She spent the two years that the vessel was in build at Krupp Germania Werft in Kiel choosing furniture and fabrics and working with a mock-up of the vessel’s interior in a rented warehouse in Brooklyn. She was making sure that the seven staterooms, along with the rest of the palatial accommodation, were just as she wanted them before Krupp’s men went to work.
Launched in April 1931, Hussar would take the Huttons around the Mediterranean, across the Atlantic and on to the Pacific and would spend up to nine months a year at sea until the couple divorced in August 1935.
The day after they parted for good, Edward signed the yacht over to Marjorie and shortly afterwards, on 15 December 1935, she married Joseph E Davies. The yacht was rechristened Sea Cloud in a break with the past, and when Davies assumed the office of American Ambassador in Moscow, Sea Cloud was stationed in Leningrad where she remained until June 1938.
Four years later, minus masts and bowsprit and painted grey, Sea Cloud was serving the United States Coast Guard as a weather station, patrolling between Greenland and the Azores and relaying data to Arlington, Virginia, every four hours.
At the end of the war, most large yacht owners realised that the game was up, some having already sold their vessels to the US Navy or the Coast Guard, but Marjorie set about restoring Sea Cloud and continued to use the big barque until the early 1950s when her marriage to Joe Davies hit the rocks.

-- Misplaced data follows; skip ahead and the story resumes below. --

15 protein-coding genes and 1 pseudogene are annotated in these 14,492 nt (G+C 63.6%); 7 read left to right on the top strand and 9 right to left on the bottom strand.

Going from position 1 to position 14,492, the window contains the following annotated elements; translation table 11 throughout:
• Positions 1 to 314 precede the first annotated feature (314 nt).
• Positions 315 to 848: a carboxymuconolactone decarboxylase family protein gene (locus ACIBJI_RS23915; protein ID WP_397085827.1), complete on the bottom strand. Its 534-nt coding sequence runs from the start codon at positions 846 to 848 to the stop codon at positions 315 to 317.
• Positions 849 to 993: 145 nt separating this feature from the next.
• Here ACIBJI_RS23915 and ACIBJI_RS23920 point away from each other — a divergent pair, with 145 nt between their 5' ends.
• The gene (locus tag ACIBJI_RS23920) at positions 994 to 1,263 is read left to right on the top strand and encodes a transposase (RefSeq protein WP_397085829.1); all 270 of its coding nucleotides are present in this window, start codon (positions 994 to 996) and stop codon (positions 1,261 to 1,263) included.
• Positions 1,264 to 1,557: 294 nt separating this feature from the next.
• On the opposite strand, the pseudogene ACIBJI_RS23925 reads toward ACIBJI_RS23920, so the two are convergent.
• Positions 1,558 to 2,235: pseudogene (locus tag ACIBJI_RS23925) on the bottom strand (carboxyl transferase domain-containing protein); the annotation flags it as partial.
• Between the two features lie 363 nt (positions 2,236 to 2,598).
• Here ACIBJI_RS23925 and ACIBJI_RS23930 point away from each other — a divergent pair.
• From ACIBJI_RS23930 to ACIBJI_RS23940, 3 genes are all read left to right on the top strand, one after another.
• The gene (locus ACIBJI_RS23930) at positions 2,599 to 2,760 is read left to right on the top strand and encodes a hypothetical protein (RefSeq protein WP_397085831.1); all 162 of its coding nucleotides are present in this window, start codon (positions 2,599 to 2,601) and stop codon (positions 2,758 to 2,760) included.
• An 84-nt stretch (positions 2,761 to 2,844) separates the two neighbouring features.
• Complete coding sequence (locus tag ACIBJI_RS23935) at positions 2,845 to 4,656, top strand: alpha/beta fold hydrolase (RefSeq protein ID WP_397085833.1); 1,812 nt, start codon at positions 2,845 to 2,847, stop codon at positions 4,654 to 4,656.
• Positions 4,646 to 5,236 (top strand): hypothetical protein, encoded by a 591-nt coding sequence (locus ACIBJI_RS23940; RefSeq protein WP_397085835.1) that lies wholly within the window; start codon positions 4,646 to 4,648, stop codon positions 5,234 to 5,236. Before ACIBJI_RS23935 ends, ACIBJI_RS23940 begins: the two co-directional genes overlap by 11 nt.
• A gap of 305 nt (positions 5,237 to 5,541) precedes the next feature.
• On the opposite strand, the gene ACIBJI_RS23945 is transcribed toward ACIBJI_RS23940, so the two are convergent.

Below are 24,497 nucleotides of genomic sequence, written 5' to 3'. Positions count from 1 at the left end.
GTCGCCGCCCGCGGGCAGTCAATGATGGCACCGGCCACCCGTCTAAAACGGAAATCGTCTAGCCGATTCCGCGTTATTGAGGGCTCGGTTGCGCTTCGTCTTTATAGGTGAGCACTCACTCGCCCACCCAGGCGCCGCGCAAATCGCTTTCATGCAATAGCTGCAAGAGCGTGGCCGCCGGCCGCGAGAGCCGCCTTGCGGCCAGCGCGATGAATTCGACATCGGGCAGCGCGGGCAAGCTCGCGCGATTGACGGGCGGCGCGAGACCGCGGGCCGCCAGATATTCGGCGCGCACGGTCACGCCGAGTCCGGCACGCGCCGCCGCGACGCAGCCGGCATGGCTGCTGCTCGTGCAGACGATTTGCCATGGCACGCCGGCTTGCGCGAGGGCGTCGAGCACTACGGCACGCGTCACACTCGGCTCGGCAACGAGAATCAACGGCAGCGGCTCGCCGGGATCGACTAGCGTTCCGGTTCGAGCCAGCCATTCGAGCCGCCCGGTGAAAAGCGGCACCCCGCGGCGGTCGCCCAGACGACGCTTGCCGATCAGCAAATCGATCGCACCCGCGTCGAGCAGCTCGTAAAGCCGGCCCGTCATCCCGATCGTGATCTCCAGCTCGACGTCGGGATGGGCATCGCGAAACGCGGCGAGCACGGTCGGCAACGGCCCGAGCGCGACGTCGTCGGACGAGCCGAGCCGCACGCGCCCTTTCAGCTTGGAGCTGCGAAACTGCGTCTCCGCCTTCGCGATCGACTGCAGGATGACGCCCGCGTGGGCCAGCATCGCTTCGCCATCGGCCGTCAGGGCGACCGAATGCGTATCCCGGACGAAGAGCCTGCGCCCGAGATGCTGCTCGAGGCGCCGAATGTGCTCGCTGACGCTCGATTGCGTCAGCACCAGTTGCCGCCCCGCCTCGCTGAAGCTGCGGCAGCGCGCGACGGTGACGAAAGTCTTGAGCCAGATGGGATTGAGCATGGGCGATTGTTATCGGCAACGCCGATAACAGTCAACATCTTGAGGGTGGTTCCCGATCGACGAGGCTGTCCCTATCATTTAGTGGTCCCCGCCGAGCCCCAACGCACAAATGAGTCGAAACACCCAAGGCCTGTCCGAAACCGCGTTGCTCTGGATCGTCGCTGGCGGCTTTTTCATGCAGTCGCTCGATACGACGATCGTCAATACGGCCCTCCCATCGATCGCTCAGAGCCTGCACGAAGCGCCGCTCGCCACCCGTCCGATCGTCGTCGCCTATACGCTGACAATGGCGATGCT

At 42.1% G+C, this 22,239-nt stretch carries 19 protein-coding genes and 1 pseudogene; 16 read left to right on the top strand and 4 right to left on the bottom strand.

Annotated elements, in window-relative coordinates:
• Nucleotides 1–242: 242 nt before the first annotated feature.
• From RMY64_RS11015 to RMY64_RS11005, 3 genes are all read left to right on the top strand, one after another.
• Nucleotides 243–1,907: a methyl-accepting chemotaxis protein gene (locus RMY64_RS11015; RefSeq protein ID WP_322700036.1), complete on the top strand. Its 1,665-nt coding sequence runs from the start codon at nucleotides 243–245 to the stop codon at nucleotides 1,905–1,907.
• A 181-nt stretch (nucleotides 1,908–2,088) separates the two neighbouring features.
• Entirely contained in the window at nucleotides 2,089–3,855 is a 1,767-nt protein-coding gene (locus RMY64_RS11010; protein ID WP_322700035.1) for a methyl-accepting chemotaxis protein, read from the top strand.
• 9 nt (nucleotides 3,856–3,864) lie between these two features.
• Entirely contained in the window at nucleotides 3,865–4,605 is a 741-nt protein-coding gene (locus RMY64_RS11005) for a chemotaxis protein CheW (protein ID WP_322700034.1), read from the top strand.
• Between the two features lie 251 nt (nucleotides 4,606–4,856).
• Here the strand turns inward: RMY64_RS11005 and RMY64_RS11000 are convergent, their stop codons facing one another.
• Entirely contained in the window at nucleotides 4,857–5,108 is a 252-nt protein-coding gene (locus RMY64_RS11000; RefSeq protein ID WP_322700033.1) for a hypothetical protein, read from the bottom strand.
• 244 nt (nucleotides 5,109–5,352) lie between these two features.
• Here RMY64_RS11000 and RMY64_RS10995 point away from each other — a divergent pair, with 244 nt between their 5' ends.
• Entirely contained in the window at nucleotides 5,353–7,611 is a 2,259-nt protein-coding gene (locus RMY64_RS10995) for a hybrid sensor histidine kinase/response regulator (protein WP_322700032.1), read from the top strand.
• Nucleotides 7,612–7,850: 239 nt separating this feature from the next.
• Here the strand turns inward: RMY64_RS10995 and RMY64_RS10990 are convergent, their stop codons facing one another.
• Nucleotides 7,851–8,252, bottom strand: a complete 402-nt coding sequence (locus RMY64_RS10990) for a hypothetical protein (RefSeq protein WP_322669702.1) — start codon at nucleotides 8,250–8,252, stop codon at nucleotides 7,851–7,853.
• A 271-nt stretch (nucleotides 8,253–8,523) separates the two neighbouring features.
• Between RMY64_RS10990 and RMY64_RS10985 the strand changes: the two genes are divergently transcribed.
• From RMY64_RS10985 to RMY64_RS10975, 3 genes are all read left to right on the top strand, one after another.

Approaching 80 years of age and now starkly aware of the soaring cost of running the yacht, she sold Sea Cloud in 1955 to Generalissimo Rafael Leonidas Trujillo Molina, Dictator of the Dominican Republic, the self-styled El Jefe, known simply by his devoted subjects as The Goat.
Unfortunately for him, the Generalissimo did not have many years left in which to enjoy the vessel, which he re-named Angelita after his daughter, for he was shot and killed in Santo Domingo on 30 May 1961 by a group of men allegedly armed by the CIA.
His family fled the island with his body and large quantities of cash on board the barque but were intercepted at sea and forced to return.
Angelita was re-christened Patria and subsequently sold, refitted in Naples, re-named again (Antarna) and eventually seized in Panama. It was there that she lay in the torrid heat of Colon harbour for eight harsh years until 1978, when a group of businessmen led by Captain Hartmut Paschburg, brought her home to Hamburg and thence to Kiel for restoration at Howaldtswerke-Deutsche Werft (formerly Krupp Germania Werft). Exactly where she had been born 47 years before.